Saturday, December 21, 2019

Today is the first day of winter --TheWinter Solstice

Yes, Dec 21 is the First Official Day of Winter!

But try to tell that to the folks in the NorthEast USA and elsewhere around the world who are trying to dig out from humongous snowfalls.

‘Winter’ came a few days early for them and others this year.

Of course, some people really like winter. Don’t ask me why. I am sure not one of them. In fact, as I have often said, “If I never see another snowflake as long as I live, it will be fine with me.”

But, I digress. So, to continue. As you know, the occasion of the Winter Solstice is important for several reasons, not the least of which is that the days which have been getting shorter and shorter for the past several months, will now begin to get longer and longer! Yay!

It will be a slow and incremental increase in the length of each day-- culminating eventually with the longest day of the year each year at the Summer Solstice.

But, today, we are thinking of the Winter Solstice. And, we are not the only folks who have found this to be an interesting and important time of the year.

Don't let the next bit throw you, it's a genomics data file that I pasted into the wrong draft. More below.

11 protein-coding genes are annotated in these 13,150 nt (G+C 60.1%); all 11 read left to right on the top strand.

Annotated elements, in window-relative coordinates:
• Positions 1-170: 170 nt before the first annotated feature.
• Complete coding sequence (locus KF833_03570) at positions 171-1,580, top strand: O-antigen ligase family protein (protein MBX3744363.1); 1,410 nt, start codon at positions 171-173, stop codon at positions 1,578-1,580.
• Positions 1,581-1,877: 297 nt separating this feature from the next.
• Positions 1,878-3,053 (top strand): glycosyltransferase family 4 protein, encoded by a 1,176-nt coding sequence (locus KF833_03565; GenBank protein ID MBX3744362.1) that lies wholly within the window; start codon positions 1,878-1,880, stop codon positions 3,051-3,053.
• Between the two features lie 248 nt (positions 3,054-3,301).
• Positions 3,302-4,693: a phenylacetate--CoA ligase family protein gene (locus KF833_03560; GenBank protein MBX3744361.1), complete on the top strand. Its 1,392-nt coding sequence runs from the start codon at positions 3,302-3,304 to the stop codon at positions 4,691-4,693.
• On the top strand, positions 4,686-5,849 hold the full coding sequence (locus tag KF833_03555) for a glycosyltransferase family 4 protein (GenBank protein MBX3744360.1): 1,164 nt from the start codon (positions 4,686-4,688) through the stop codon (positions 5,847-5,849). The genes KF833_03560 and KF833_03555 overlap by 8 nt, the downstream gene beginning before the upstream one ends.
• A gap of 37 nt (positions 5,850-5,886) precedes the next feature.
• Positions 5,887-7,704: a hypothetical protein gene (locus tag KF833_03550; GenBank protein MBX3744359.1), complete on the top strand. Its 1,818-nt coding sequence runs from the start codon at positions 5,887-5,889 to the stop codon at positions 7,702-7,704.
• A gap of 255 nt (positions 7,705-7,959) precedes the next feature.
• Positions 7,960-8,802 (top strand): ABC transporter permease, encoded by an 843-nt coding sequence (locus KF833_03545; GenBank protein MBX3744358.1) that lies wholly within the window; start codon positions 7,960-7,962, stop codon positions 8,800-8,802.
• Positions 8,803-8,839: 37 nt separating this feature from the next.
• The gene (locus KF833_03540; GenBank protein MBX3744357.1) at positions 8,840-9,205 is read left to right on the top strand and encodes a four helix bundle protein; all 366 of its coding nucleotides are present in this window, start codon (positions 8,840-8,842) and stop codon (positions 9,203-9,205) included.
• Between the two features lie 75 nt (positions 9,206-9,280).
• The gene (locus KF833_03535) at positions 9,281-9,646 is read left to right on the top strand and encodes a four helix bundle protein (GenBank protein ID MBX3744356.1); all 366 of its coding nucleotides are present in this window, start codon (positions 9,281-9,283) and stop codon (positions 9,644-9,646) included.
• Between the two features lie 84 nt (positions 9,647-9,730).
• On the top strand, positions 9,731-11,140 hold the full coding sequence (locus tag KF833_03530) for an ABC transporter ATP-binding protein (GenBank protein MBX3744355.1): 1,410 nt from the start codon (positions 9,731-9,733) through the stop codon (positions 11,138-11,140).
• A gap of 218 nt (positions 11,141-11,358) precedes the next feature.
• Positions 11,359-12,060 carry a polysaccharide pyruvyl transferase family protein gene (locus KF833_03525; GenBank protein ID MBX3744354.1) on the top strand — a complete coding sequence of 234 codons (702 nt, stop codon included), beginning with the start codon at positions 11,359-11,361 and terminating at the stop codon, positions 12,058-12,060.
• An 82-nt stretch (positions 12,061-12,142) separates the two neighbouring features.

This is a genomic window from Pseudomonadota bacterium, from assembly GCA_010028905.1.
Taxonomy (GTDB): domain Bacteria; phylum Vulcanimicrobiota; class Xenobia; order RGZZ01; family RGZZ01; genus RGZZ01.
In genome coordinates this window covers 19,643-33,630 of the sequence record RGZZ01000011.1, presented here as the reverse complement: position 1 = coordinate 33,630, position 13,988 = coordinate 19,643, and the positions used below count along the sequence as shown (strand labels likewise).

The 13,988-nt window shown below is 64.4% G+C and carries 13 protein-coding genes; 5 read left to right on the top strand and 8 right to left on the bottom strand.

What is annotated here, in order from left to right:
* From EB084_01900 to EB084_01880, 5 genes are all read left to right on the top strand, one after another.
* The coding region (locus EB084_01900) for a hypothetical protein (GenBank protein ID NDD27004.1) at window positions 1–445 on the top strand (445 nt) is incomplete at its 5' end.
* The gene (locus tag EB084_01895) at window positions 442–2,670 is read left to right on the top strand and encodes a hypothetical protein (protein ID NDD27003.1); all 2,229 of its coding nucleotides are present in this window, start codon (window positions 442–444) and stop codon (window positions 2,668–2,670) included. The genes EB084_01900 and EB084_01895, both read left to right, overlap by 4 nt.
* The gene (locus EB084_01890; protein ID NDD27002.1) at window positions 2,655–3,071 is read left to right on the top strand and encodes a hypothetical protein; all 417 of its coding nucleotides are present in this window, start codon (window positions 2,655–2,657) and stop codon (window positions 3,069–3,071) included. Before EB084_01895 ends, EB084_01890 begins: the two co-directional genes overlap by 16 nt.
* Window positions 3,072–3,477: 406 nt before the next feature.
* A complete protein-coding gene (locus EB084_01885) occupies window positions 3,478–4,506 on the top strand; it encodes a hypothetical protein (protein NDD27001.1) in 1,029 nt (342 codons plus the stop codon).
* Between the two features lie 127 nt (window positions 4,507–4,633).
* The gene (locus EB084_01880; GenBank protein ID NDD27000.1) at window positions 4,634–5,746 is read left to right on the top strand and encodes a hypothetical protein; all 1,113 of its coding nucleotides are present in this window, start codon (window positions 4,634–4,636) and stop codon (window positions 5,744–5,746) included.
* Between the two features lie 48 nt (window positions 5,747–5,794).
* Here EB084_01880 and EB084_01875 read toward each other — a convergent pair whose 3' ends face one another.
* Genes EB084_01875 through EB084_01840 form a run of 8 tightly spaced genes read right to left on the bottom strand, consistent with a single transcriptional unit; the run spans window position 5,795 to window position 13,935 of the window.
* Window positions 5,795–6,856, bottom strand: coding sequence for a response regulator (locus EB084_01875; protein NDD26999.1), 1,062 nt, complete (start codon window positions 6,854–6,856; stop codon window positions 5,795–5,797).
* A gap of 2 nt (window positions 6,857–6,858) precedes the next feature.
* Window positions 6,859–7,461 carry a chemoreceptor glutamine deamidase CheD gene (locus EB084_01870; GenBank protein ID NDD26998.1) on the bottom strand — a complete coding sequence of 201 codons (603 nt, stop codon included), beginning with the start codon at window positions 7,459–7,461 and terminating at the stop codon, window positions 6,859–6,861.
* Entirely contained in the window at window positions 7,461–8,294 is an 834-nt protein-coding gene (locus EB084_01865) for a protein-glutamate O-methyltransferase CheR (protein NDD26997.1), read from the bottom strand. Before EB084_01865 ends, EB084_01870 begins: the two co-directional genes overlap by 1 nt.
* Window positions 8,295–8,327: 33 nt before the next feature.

The ‘ancients’ (who supposedly were ‘ignorant’, knuckle dragging entities-- according to those with the evolutionary glasses) knew about the Winter Solstice and even erected structures (monoliths, buildings, carins, etc.) to help them know exactly ‘when’ the Winter Solstice occurred.

One of these structures is known as Maes Howe (also known as Maeshowe). I have visited this site and other similar sites such as the Chambered tomb of Newgrange. These sites are famous for their midwinter (Winter Solstice) alignments.

Many of these sites today have video cameras set up so we can sit at our computers and see what the ‘ancients’ saw millennia ago. One of these cameras is at the Maeshowe site.   I don't think it is working this year but the links on the website will explain about MaesHowe and other similar locaetions so --

Check it out.

HERE'S THE LINK TO THE Video Camera in the  MaesHowe website.